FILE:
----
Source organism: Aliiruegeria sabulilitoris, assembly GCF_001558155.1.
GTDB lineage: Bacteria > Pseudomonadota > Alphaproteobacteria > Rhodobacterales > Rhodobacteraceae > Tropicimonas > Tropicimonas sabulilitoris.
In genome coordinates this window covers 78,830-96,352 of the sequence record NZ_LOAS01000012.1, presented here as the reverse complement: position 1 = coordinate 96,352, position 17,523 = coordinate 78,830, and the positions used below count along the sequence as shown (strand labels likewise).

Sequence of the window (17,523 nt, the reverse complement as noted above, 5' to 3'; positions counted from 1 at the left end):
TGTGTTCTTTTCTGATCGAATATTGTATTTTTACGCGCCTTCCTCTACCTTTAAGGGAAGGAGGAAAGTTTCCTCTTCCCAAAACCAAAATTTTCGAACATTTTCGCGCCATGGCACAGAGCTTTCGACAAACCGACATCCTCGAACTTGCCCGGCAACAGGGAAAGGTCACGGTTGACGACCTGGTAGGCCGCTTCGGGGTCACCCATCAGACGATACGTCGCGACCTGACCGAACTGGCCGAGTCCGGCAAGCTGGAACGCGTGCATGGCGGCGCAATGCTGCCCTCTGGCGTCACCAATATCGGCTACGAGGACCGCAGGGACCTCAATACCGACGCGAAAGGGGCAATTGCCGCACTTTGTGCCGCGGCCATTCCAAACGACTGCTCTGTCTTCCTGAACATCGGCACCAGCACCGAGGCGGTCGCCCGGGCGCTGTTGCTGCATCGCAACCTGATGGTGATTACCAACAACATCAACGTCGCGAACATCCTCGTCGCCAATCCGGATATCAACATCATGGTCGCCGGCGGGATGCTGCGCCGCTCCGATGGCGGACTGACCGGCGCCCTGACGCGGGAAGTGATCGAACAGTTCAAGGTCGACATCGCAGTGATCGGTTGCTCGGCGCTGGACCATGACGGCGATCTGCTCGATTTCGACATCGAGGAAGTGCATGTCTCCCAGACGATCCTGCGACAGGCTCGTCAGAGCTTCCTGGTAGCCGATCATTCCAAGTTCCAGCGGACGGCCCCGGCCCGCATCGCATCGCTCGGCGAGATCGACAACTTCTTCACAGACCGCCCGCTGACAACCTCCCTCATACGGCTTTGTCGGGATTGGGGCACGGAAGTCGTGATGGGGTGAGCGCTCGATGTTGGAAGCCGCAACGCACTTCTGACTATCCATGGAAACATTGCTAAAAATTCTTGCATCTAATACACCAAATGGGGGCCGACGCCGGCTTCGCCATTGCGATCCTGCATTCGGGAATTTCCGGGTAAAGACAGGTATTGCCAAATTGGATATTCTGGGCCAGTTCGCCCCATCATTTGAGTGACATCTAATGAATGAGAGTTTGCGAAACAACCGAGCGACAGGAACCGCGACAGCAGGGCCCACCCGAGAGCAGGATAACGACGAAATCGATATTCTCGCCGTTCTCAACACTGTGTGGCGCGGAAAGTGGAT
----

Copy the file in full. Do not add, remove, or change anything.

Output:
Source organism: Aliiruegeria sabulilitoris, assembly GCF_001558155.1.
GTDB lineage: Bacteria > Pseudomonadota > Alphaproteobacteria > Rhodobacterales > Rhodobacteraceae > Tropicimonas > Tropicimonas sabulilitoris.
In genome coordinates this window covers 78,830-96,352 of the sequence record NZ_LOAS01000012.1, presented here as the reverse complement: position 1 = coordinate 96,352, position 17,523 = coordinate 78,830, and the positions used below count along the sequence as shown (strand labels likewise).

Sequence of the window (17,523 nt, the reverse complement as noted above, 5' to 3'; positions counted from 1 at the left end):
TGTGTTCTTTTCTGATCGAATATTGTATTTTTACGCGCCTTCCTCTACCTTTAAGGGAAGGAGGAAAGTTTCCTCTTCCCAAAACCAAAATTTTCGAACATTTTCGCGCCATGGCACAGAGCTTTCGACAAACCGACATCCTCGAACTTGCCCGGCAACAGGGAAAGGTCACGGTTGACGACCTGGTAGGCCGCTTCGGGGTCACCCATCAGACGATACGTCGCGACCTGACCGAACTGGCCGAGTCCGGCAAGCTGGAACGCGTGCATGGCGGCGCAATGCTGCCCTCTGGCGTCACCAATATCGGCTACGAGGACCGCAGGGACCTCAATACCGACGCGAAAGGGGCAATTGCCGCACTTTGTGCCGCGGCCATTCCAAACGACTGCTCTGTCTTCCTGAACATCGGCACCAGCACCGAGGCGGTCGCCCGGGCGCTGTTGCTGCATCGCAACCTGATGGTGATTACCAACAACATCAACGTCGCGAACATCCTCGTCGCCAATCCGGATATCAACATCATGGTCGCCGGCGGGATGCTGCGCCGCTCCGATGGCGGACTGACCGGCGCCCTGACGCGGGAAGTGATCGAACAGTTCAAGGTCGACATCGCAGTGATCGGTTGCTCGGCGCTGGACCATGACGGCGATCTGCTCGATTTCGACATCGAGGAAGTGCATGTCTCCCAGACGATCCTGCGACAGGCTCGTCAGAGCTTCCTGGTAGCCGATCATTCCAAGTTCCAGCGGACGGCCCCGGCCCGCATCGCATCGCTCGGCGAGATCGACAACTTCTTCACAGACCGCCCGCTGACAACCTCCCTCATACGGCTTTGTCGGGATTGGGGCACGGAAGTCGTGATGGGGTGAGCGCTCGATGTTGGAAGCCGCAACGCACTTCTGACTATCCATGGAAACATTGCTAAAAATTCTTGCATCTAATACACCAAATGGGGGCCGACGCCGGCTTCGCCATTGCGATCCTGCATTCGGGAATTTCCGGGTAAAGACAGGTATTGCCAAATTGGATATTCTGGGCCAGTTCGCCCCATCATTTGAGTGACATCTAATGAATGAGAGTTTGCGAAACAACCGAGCGACAGGAACCGCGACAGCAGGGCCCACCCGAGAGCAGGATAACGACGAAATCGATATTCTCGCCGTTCTCAACACTGTGTGGCGCGGAAAGTGGAT